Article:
By Aakar Patel
May 25, 2013
A recent movie made by two Pakistanis, Bassam Tariq and Omar Mullick, has made me revisit a subject about which I have written often. The film called These Birds Walk is about a man many regard as the greatest living Pakistani, Abdul Sattar Edhi. Not many outside the subcontinent know of Edhi. One reason is that he has wrongly been denied the Peace Nobel. In that, he resembles another South Asian.
No Nobel Prize for Peace was given in 1948. This was because the Nobel Committee was so embarrassed by its repeated ignoring of Gandhi, who was killed on January 30 of that year that it chose to observe his passing in silence. It remains the most striking omission in the history of the prize. Much later, in 1999, the organisation published the background of why it continually rejected the man who transformed Hinduism, liberated India, inspired Martin Luther King to liberate Americans from their bigotry and is now called the apostle of peace.
In 1937, Gandhi was first nominated for the prize by the Norwegian parliament and Ole Colbjornsen of the Labour Party. “He is undoubtedly a good, noble and ascetic person,” the committee assessing him was told by an expert. On the other hand, he was “too much of an Indian nationalist”. On that ground, the prize that year was given to Viscount Cecil of Chelwood. History remembers him as the man famous for wanting all nations to speak the common language called Esperanto.
Gandhi was nominated again in 1938, 1939 and 1947. Each time, someone else was chosen. In 1948, Gandhi was nominated for the last time, this time by independent India. Even the London Times felt moved to admit that if Partition had not produced even more bloodshed than it did, “Gandhi’s teachings should get a substantial part of the credit”. But yet again, the Nobel Committee felt Gandhi was not deserving. The truth is that till 1960, only Europeans and Americans were deserving enough to win the award. Coloured people were coloured in their nationalism as much as in their skin. After Martin Luther King won the award in 1964, in his Nobel Lecture he said of Gandhi: “He struggled only with the weapons of truth, soul force, non-injury and courage.”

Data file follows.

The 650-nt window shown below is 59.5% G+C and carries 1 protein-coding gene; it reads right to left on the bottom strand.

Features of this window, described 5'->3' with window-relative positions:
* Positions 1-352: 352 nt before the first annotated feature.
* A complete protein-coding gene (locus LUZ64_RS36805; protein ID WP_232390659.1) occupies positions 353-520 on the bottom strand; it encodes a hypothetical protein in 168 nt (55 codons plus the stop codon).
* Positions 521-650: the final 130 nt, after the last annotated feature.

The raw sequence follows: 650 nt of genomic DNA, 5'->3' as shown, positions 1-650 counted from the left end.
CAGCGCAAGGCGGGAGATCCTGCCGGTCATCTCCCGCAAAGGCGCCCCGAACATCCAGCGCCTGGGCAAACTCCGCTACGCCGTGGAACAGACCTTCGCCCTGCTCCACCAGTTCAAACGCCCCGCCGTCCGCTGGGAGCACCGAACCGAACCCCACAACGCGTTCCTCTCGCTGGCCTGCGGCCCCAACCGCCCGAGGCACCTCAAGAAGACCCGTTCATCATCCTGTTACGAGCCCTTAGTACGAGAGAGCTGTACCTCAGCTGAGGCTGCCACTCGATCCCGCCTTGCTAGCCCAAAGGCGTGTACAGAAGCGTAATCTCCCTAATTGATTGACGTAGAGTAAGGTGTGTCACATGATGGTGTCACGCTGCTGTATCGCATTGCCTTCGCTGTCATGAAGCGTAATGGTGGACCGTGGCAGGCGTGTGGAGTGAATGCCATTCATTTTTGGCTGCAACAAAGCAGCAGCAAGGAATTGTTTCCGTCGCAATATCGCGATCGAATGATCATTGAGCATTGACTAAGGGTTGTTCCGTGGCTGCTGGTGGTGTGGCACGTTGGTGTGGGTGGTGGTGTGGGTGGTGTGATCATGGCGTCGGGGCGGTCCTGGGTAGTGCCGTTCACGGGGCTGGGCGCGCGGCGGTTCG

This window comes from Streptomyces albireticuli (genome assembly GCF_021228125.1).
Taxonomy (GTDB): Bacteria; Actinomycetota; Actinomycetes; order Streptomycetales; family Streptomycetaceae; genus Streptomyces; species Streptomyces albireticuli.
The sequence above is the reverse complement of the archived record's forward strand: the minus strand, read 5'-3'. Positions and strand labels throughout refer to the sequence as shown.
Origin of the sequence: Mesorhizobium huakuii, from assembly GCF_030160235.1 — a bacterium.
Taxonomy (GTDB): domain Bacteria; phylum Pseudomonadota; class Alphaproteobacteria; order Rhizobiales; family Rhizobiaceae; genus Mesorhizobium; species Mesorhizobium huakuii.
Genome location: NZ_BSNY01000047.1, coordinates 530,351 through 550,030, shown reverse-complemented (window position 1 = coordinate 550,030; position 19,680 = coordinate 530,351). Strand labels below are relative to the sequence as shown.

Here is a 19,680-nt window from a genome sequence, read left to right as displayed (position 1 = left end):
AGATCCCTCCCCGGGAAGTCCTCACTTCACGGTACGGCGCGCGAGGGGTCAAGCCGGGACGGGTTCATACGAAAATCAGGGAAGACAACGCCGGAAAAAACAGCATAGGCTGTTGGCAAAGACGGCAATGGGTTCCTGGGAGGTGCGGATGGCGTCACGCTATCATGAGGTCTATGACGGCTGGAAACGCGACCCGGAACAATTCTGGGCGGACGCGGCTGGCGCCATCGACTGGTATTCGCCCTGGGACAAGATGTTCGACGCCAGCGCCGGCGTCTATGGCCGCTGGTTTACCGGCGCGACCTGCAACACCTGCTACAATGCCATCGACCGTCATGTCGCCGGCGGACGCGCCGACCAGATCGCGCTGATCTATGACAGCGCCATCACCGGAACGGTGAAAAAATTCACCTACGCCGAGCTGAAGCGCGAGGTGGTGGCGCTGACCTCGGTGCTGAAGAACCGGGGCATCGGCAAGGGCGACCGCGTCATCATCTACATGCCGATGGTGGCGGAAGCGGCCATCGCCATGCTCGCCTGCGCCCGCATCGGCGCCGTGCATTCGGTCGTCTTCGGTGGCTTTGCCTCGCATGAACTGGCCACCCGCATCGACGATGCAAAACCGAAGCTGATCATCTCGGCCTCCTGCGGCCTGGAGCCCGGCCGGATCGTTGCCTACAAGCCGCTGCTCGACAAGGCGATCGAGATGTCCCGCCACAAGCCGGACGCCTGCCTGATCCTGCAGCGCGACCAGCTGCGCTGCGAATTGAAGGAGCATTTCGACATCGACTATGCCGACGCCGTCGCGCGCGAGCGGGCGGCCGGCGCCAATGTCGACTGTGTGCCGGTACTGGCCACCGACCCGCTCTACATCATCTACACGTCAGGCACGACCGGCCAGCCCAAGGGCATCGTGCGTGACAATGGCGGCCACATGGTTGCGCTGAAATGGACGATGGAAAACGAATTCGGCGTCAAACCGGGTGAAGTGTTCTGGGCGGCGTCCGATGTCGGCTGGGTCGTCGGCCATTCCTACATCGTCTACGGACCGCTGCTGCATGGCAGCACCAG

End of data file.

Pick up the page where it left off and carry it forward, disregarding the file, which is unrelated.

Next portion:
When he was martyred, Gandhi was considered for a posthumous prize, which would have been unique, because the Nobel is only given to the living. But just leaving the prize go un-awarded was thought a better way of acknowledging him. And in 1999, as we have seen, the committee felt moved enough by guilt to publish an explanation of its omission.
Knowing this background, it is difficult to understand why Abdul Sattar Edhi has not been given the Nobel Prize for Peace. In terms of impact, personal credibility and devotion, his services to humanity are unmatched. He began as a man, who sought to give the dead a respectable burial, but then began also to heal the living. Edhi currently houses 6,000 destitute people. He has saved 20,000 abandoned babies, raised 50,000 orphans and trained 40,000 nurses. These are staggering numbers and it’s puzzling and sad that the Nobel Committee has ignored him this long. Even if it gives him the award this year, it must ask itself why it took it till he was 85 to recognise his gift. And this, when it has continued its bizarre choices. Who could have thought that Henry Kissinger would win a peace prize? Or Yasser Arafat? What contributions to peace has Al Gore made, or for that matter, Barack Obama?
Edhi has much in common with Gandhi. Both are Gujarati and fellow Kathiawadis. Both are eccentric individuals produced by Gujarat’s superb mercantile community. Gandhi was a Bania and Edhi is a Memon, converted from the Lohana caste of merchants. Both felt their primary responsibility was social work. Both made this work their life — Gandhi for 60 years, till a fanatic took him away from us, and Edhi for even longer. Both lived in austerity and both were uncompromisingly secular. Both were ignored by the Nobel Committee, to its shame.
One of them is dead and cannot be given the award. The other, however, is alive. The Nobel Committee will have to again explain its omission if Abdul Sattar Edhi is not recognised by it this October for the hero he is. Awarding it to Edhi will raise the value of the Nobel Peace Prize. Pakistan and India must lobby strongly in his favour.
Aakar Patel is a columnist. He is also a former editor of the Mumbai-based English newspaper Mid Day and the Gujarati paper Divya Bhaskar